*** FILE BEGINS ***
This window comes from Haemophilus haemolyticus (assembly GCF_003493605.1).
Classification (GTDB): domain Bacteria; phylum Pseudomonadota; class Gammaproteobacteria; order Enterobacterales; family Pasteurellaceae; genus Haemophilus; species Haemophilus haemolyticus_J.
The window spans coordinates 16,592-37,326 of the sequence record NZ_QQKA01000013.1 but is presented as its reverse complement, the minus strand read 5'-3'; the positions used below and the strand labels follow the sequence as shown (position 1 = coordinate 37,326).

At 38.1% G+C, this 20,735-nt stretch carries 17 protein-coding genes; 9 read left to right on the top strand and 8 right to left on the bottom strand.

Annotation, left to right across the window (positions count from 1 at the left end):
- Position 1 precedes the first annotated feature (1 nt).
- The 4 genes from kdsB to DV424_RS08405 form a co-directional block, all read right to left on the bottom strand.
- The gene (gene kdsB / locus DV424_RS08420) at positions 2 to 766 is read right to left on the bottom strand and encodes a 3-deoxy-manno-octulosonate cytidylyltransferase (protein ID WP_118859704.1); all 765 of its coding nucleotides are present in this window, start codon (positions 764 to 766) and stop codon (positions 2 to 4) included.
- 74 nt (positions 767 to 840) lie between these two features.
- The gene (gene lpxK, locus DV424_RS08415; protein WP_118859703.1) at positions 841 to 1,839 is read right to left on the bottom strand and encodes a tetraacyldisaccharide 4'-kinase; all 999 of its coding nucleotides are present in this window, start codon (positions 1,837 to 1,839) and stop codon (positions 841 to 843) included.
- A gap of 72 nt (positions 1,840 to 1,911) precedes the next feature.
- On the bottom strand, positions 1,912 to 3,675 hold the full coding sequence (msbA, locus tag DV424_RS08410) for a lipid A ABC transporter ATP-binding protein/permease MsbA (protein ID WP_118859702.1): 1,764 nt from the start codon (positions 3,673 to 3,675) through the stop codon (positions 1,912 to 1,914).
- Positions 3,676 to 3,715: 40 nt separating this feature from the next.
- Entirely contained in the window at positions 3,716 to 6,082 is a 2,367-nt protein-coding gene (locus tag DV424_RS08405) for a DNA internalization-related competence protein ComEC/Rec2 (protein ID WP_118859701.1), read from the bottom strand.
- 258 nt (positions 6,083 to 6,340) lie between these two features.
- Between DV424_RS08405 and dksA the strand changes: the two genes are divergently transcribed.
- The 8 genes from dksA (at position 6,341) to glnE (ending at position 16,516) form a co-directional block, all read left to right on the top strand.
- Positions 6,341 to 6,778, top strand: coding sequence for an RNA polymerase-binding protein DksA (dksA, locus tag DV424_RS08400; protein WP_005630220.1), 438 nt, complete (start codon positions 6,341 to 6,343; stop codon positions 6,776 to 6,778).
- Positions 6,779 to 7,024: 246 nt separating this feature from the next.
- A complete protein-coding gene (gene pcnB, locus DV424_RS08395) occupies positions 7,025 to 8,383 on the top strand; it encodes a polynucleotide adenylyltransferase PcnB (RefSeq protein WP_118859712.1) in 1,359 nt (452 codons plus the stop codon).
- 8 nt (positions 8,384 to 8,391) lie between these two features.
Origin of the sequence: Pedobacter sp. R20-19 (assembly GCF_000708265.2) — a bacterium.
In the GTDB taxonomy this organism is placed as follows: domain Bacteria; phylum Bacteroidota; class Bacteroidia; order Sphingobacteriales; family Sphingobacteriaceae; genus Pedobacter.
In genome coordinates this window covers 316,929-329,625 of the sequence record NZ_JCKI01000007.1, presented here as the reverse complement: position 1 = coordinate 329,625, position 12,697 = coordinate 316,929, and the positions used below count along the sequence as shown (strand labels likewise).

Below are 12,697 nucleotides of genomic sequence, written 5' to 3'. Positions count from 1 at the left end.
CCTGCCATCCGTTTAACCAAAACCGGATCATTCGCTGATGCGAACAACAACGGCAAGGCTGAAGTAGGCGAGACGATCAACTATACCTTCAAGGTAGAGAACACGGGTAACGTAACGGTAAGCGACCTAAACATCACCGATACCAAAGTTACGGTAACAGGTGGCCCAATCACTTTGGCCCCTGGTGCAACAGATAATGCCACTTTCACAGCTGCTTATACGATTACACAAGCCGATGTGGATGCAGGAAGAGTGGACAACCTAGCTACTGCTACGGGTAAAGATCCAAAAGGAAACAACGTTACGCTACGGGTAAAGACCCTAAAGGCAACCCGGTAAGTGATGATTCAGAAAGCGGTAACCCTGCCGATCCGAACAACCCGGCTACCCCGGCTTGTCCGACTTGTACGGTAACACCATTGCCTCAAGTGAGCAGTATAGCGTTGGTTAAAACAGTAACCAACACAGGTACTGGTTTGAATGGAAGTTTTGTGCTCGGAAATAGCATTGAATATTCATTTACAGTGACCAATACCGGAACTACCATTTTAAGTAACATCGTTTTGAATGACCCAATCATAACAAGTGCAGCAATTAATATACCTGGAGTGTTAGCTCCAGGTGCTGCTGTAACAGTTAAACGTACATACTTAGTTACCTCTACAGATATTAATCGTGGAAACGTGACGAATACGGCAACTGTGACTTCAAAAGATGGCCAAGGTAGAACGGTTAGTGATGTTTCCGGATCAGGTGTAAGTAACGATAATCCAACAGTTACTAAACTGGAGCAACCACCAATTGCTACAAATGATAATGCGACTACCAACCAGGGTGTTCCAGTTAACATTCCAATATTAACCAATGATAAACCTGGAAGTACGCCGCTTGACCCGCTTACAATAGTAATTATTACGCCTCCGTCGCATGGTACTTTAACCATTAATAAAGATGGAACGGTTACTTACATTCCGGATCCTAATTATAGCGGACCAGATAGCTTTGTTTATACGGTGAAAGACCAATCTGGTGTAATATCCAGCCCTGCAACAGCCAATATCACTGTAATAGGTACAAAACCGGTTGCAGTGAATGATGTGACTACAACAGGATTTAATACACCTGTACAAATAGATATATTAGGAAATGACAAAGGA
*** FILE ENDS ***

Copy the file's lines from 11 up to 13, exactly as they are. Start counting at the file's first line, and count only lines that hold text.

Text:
- A gap of 72 nt (positions 1,840 to 1,911) precedes the next feature.
- On the bottom strand, positions 1,912 to 3,675 hold the full coding sequence (msbA, locus tag DV424_RS08410) for a lipid A ABC transporter ATP-binding protein/permease MsbA (protein ID WP_118859702.1): 1,764 nt from the start codon (positions 3,673 to 3,675) through the stop codon (positions 1,912 to 1,914).
- Positions 3,676 to 3,715: 40 nt separating this feature from the next.